What Is The Most Misunderstood Idea Ever?  


by Ed Brayton

Longtime friend of Dispatches Ron Brown asks an interesting question at his blog: What is the most misunderstood idea of all time? He offers an initial suggestion that the most misunderstood is Descartes’ famous statement cogito ergo sum, but I think his second idea is even more misunderstood:

* That evolution is driven by random chance. While genetic mutations occur at random, natural selection is the exact opposite of randomness.

* That evolutionary theory or Darwin himself ever argued for eugenics. Evolution is a theory of what is, not what ought. Further, in On The Origin of Species, Darwin specifically spoke against human eugenics.

There are so many misconceptions of what evolutionary theory means or requires that I would nominate this as the clear leader for the most misunderstood idea ever. Very few people understand what the theory of evolution is, what it entails or how it happened. How often do you hear people ask, “If we evolved from apes (or worse, monkeys), why are there still apes?” Anyone asking that question doesn’t have the first clue how evolution works, yet it is staggeringly common. There are more myths and false perceptions of evolution than any other idea I can think of.



This is from an article by Ed Brayton.  Very thought provoking question.  I hear people say things that require a second, even third or fourth take. You just want to reach over and hit their reset switch. You know, the one that is blinking bright red between their eyes. And hit it hard.

I agree that evolution is probably the most misunderstood, but quantam physics is a close second, if not tied with evolution.

On the social side, feminism is an idea that is completely misunderstood by most people. Also race, as in there isn’t any, except the human race.

Anyway folks, what’cha think? Anything is fair game.

Views: 852

Replies to This Discussion

I like the way you present that Joan.

People who don't accept evolution are bizarre./Les gens qui n'acceptent pas l'évolution sont bizarres.

Napoleon I agree. They are bizarre. Religion is bizarre.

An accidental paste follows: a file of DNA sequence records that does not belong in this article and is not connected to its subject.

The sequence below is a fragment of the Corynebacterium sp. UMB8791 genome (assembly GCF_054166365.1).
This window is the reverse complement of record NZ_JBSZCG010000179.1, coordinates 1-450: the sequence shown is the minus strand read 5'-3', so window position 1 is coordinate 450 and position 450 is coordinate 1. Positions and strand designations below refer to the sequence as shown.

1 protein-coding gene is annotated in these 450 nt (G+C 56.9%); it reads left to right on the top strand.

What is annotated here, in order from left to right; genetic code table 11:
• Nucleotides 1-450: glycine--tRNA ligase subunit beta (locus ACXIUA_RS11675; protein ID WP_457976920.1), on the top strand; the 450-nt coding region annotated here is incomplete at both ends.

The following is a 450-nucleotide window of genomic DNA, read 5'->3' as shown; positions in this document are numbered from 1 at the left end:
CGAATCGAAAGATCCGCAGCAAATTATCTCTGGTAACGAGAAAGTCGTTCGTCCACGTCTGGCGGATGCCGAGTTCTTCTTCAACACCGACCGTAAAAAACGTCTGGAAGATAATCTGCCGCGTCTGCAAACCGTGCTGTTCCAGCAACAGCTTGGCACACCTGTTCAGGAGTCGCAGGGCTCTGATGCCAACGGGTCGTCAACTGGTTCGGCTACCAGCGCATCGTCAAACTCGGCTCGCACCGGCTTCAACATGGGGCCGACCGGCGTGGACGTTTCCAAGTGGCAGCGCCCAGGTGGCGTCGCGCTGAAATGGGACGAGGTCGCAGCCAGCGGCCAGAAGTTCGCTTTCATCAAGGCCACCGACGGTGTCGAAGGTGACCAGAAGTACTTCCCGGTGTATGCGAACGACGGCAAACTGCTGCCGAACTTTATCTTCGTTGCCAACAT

Why do they believe the bible?

Bible believers want safety, security, and stability and are willing to sell their souls in order to have their security blanket. Believers learn from their first bible study lesson or their first sermon that they cannot live a moral life without their crutch.

Bizarre indeed!

Yup, @#$%^*& Ray Comfort.

Suppose I photoshop that croc's head onto the pope.

I'll title the pic Crococrap.

I would say that the most misunderstood idea would be 'energy'. Many people have the idea that energy is some nebulous force that surrounds us and influences us. Things like chakras, ley lines, psychic abilities; all that jazz. Most of these ridiculous claims stem from a complete lack of understanding over what energy is and its relationship with matter (i.e.; being one and the same).

Really winds me up when I hear someone talk about energy like its something you can pick up and stick in your pocket (And don't get me started on the whole 'its made of PURE ENERGY!' drivel that seems to pop up in films and TV frequently).

Oh that and quantum mechanics, definitely. I have a personal rule: if someone mentions Quantum theory, and are not a working physicist: they are talking out of their arse (this rule also applies to myself!).

In a college philosophy class one day, as the professor spoke of Rousseau's cogito ergo sum as a kind of truth, I was thinking I can prove I am by pricking an arm with a needle.

Years later I wrote my objection in a cinquain (a form devised by Adelaide Crapsey, an American poet).

"I think

Therefore I am,"

Said the philosopher.

Bunk! He didn't feel; he only

Half was.

Am I misunderstanding Rousseau's half-truth?

Tom Sarbeck, please do create a Crococrap.

Joan, will you settle for putting a croc and the pope together and see if mating works?

The second most misunderstood idea might be understood to have two opposite meanings.

"...While genetic mutations occur at random, natural selection is the exact opposite of randomness."

Depends on how we define "random"

1) as non-specialists do (without method or conscious decision), or

2) as statisticians do (different things equally likely to happen).

Defined as non-specialists define it, natural selection is entirely random. (Unless you're an Intelligent Design creationist)

The New Oxford American Dictionary says the word's roots include Middle English "impetuous headlong rush", and old French "great speed" and "gallop".




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